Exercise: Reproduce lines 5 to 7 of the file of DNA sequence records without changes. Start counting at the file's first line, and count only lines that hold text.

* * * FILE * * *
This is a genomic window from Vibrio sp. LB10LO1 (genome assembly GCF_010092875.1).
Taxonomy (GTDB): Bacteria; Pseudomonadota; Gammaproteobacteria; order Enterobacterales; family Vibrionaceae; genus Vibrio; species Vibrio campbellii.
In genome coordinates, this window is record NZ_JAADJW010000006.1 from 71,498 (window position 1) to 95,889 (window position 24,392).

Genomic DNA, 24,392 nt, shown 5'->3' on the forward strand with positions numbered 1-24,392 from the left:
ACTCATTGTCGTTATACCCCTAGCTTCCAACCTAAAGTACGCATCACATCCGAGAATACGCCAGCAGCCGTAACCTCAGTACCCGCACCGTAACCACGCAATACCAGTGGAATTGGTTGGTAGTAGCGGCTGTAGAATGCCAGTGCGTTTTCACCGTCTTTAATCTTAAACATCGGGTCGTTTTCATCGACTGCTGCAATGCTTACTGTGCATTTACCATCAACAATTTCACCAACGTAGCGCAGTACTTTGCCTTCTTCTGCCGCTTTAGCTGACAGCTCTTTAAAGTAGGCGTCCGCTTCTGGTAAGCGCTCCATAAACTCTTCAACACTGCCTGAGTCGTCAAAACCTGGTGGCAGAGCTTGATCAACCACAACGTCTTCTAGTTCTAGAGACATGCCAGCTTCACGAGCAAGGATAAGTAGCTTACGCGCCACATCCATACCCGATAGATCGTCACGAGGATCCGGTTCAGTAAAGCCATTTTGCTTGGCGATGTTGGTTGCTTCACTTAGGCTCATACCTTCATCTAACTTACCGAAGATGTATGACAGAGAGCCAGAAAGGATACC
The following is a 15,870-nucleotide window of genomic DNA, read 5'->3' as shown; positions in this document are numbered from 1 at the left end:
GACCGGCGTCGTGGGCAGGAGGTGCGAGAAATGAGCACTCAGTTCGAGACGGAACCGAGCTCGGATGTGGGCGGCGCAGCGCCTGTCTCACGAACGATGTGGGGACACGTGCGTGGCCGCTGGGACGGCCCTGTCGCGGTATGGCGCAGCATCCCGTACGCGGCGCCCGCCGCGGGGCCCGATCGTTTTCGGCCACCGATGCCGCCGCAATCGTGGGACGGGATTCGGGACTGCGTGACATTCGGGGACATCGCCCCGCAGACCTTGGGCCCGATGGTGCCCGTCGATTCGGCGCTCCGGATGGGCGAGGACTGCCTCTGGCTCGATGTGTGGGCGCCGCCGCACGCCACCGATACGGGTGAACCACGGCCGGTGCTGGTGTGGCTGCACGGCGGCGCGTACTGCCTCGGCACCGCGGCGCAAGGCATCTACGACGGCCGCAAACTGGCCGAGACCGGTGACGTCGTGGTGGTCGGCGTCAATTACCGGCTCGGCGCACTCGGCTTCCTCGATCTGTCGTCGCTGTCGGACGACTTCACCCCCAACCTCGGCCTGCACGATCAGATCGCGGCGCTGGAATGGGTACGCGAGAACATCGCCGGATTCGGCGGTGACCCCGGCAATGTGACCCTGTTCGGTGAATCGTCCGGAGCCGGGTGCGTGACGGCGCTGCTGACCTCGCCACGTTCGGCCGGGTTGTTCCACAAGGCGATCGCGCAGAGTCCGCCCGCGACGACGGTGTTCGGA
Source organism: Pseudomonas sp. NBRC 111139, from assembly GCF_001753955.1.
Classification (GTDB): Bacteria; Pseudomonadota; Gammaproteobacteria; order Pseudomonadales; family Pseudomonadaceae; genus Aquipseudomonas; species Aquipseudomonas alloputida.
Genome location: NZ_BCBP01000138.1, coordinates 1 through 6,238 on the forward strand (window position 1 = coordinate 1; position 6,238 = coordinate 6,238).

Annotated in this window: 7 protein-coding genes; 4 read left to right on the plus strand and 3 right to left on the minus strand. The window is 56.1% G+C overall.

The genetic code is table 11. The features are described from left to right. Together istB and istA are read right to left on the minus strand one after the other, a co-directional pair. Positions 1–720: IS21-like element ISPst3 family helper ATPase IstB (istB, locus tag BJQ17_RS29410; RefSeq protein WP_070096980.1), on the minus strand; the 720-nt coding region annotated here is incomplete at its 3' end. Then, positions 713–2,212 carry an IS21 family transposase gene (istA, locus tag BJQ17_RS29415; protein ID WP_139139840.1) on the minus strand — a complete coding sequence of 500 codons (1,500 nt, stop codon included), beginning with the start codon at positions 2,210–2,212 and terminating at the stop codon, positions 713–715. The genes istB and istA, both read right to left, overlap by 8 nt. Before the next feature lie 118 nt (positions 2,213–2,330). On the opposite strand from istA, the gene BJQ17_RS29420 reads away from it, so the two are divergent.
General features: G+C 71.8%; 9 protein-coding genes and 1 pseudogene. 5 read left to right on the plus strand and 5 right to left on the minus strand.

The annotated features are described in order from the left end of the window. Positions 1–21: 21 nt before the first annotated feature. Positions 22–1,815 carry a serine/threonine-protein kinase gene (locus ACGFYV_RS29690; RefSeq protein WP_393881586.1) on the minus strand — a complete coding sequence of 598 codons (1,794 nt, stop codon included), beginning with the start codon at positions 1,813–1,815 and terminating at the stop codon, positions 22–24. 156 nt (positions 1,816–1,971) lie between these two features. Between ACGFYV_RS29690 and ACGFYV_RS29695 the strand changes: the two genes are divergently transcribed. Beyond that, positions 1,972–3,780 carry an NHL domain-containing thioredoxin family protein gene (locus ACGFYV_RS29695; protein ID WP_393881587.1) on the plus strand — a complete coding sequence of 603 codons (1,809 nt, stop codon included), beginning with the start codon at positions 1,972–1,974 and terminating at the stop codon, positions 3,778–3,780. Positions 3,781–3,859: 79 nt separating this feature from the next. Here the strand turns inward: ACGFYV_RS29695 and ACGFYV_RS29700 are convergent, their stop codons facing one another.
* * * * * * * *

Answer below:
ACTCATTGTCGTTATACCCCTAGCTTCCAACCTAAAGTACGCATCACATCCGAGAATACGCCAGCAGCCGTAACCTCAGTACCCGCACCGTAACCACGCAATACCAGTGGAATTGGTTGGTAGTAGCGGCTGTAGAATGCCAGTGCGTTTTCACCGTCTTTAATCTTAAACATCGGGTCGTTTTCATCGACTGCTGCAATGCTTACTGTGCATTTACCATCAACAATTTCACCAACGTAGCGCAGTACTTTGCCTTCTTCTGCCGCTTTAGCTGACAGCTCTTTAAAGTAGGCGTCCGCTTCTGGTAAGCGCTCCATAAACTCTTCAACACTGCCTGAGTCGTCAAAACCTGGTGGCAGAGCTTGATCAACCACAACGTCTTCTAGTTCTAGAGACATGCCAGCTTCACGAGCAAGGATAAGTAGCTTACGCGCCACATCCATACCCGATAGATCGTCACGAGGATCCGGTTCAGTAAAGCCATTTTGCTTGGCGATGTTGGTTGCTTCACTTAGGCTCATACCTTCATCTAACTTACCGAAGATGTATGACAGAGAGCCAGAAAGGATACC
The following is a 15,870-nucleotide window of genomic DNA, read 5'->3' as shown; positions in this document are numbered from 1 at the left end:
GACCGGCGTCGTGGGCAGGAGGTGCGAGAAATGAGCACTCAGTTCGAGACGGAACCGAGCTCGGATGTGGGCGGCGCAGCGCCTGTCTCACGAACGATGTGGGGACACGTGCGTGGCCGCTGGGACGGCCCTGTCGCGGTATGGCGCAGCATCCCGTACGCGGCGCCCGCCGCGGGGCCCGATCGTTTTCGGCCACCGATGCCGCCGCAATCGTGGGACGGGATTCGGGACTGCGTGACATTCGGGGACATCGCCCCGCAGACCTTGGGCCCGATGGTGCCCGTCGATTCGGCGCTCCGGATGGGCGAGGACTGCCTCTGGCTCGATGTGTGGGCGCCGCCGCACGCCACCGATACGGGTGAACCACGGCCGGTGCTGGTGTGGCTGCACGGCGGCGCGTACTGCCTCGGCACCGCGGCGCAAGGCATCTACGACGGCCGCAAACTGGCCGAGACCGGTGACGTCGTGGTGGTCGGCGTCAATTACCGGCTCGGCGCACTCGGCTTCCTCGATCTGTCGTCGCTGTCGGACGACTTCACCCCCAACCTCGGCCTGCACGATCAGATCGCGGCGCTGGAATGGGTACGCGAGAACATCGCCGGATTCGGCGGTGACCCCGGCAATGTGACCCTGTTCGGTGAATCGTCCGGAGCCGGGTGCGTGACGGCGCTGCTGACCTCGCCACGTTCGGCCGGGTTGTTCCACAAGGCGATCGCGCAGAGTCCGCCCGCGACGACGGTGTTCGGA